Devotional Thought for the Day:
Always be humble and gentle. Patiently put up with each other and love each other. 3 Try your best to let God’s Spirit keep your hearts united. Do this by living at peace. 4 All of you are part of the same body. There is only one Spirit of God, just as you were given one hope when you were chosen to be God’s people. 5 We have only one Lord, one faith, and one baptism. 6 There is one God who is the Father of all people. Not only is God above all others, but he works by using all of us, and he lives in all of us. Eph. 4:2-6 CEV
It becomes genuinely possible for people to share in a common expression once this interiorization has taken place under the guidance of the common prayers of the Church and the experience of the Body of Christ which they contain. Then people are no longer merely juxtaposed in role-playing but actually touch one another at the level of being. Only in this way can “community” come about.
He means that in human relations it is not peevish, harsh, or implacable; that it covers up some of the mistakes of its friends; and that it puts the best construction even on the more offensive actions of others, as the common proverb says, “Know, but do not hate, the manners of a friend.”
We call God “our Father” because we believe in His fatherly love and care.
We want His name hallowed and loved and praised, because we love Him and want others to do the same.
We want His kingdom to come because His kingdom is the kingdom of love.
We want His will to be done, even in preference to our own—we will the abolition of our own will when it is out of alignment with His—because we know His will is pure love. Ours is not.
This morning, I led the invocation and benediction at our city’s Martin Luther King. Jr. Day remembrance in our community. As I listened to the young people sing, read, and recite, and my friend Bill preach, my heart wanted to see the dream come true.
A day when the color of their skin and my son’s skin didn’t matter at all. A day when Dr. King saw coming to fruition as we found our way onto a mountain top. As we obeyed God more than we obeyed our hearts.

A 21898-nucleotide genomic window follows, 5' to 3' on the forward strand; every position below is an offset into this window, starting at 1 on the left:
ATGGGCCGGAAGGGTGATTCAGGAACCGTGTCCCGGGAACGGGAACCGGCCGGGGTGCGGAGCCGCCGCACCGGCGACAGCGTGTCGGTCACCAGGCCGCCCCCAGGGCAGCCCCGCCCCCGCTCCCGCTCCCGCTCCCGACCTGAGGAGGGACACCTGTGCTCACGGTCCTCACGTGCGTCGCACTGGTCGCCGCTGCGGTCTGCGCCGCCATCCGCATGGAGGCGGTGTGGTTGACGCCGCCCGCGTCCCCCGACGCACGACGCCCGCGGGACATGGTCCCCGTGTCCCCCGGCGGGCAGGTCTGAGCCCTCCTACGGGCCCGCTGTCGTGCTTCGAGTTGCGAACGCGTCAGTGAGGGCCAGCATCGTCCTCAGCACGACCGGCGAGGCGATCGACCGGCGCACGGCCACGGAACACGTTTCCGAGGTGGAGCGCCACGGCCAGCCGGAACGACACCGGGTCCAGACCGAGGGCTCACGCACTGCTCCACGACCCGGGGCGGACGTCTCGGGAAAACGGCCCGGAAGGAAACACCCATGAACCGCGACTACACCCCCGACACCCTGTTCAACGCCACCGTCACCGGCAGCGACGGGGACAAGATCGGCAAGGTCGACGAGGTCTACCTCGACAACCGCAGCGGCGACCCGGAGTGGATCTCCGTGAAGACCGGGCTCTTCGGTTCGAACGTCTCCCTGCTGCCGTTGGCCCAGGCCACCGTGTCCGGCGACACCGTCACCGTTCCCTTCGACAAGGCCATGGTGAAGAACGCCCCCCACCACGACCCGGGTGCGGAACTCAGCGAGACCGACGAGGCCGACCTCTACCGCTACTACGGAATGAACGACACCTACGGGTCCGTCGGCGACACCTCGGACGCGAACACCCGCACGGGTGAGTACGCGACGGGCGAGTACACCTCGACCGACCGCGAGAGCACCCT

As I left, I wonder how many left determined to do what would make that dream happen?
It will, of course, when we reach that mountain top that Dr. King spoke of, when we enter into the presence of God, when those who see Him face to face understand true peace that comes from a love we can not wrap our heads around…yet.
It is not a coincidence that my readings today approach this subject of unity.
Nor is it a coincidence that the quotes above, from those readings, all focus on God as the hope for such a life. It is, after all, how He designed for us to live! It is God’s dream, even more than Pastor King’s.
It is why the Father sent the Son to reconcile us to Himself, and therefore to each other as well. For the sin that so marrs our unity, the self-centeredness that stops us from loving our neighbor can only be dealt with in Christ. That is where God’s will becomes a reality, as we are joined to Christ’s selfless act of sacrifice, as He, in His mercy pays for our sin. It is there, united in His heart, that our hearts find each other, and learn to value and love each other. There we find the power and desire to forgive, to cover our neighbor’s, and our enemies’ faults and brokenness.
It is there, with our souls resonating in a way stronger than this broken life can manage, that unity occurs.
Unity in Christ then becomes something to cherish, to rejoice in, to work to maintain, looking again to Jesus, who is the author and perfector of our faith. Reconciled to Him, we find our lives reconciled to each other.
Therefore patience and love, mercy and understanding become something that is our norm, and not just the virtues of saints.
You want to see these kids’ dreams, based on a speech decades ago come true?
Realize the love of God, realize His mercy and sacrifice, His patience,
And then, in Him, you can share it with your community, and the world.
Joseph Ratzinger, The Feast of Faith: Approaches to a Theology of the Liturgy, trans. Graham Harrison (San Francisco: Ignatius Press, 1986), 70.
Theodore G. Tappert, ed., The Book of Concord the Confessions of the Evangelical Lutheran Church. (Philadelphia: Mühlenberg Press, 1959), 141.
Peter Kreeft, The God Who Loves You (San Francisco: Ignatius Press, 2004), 46.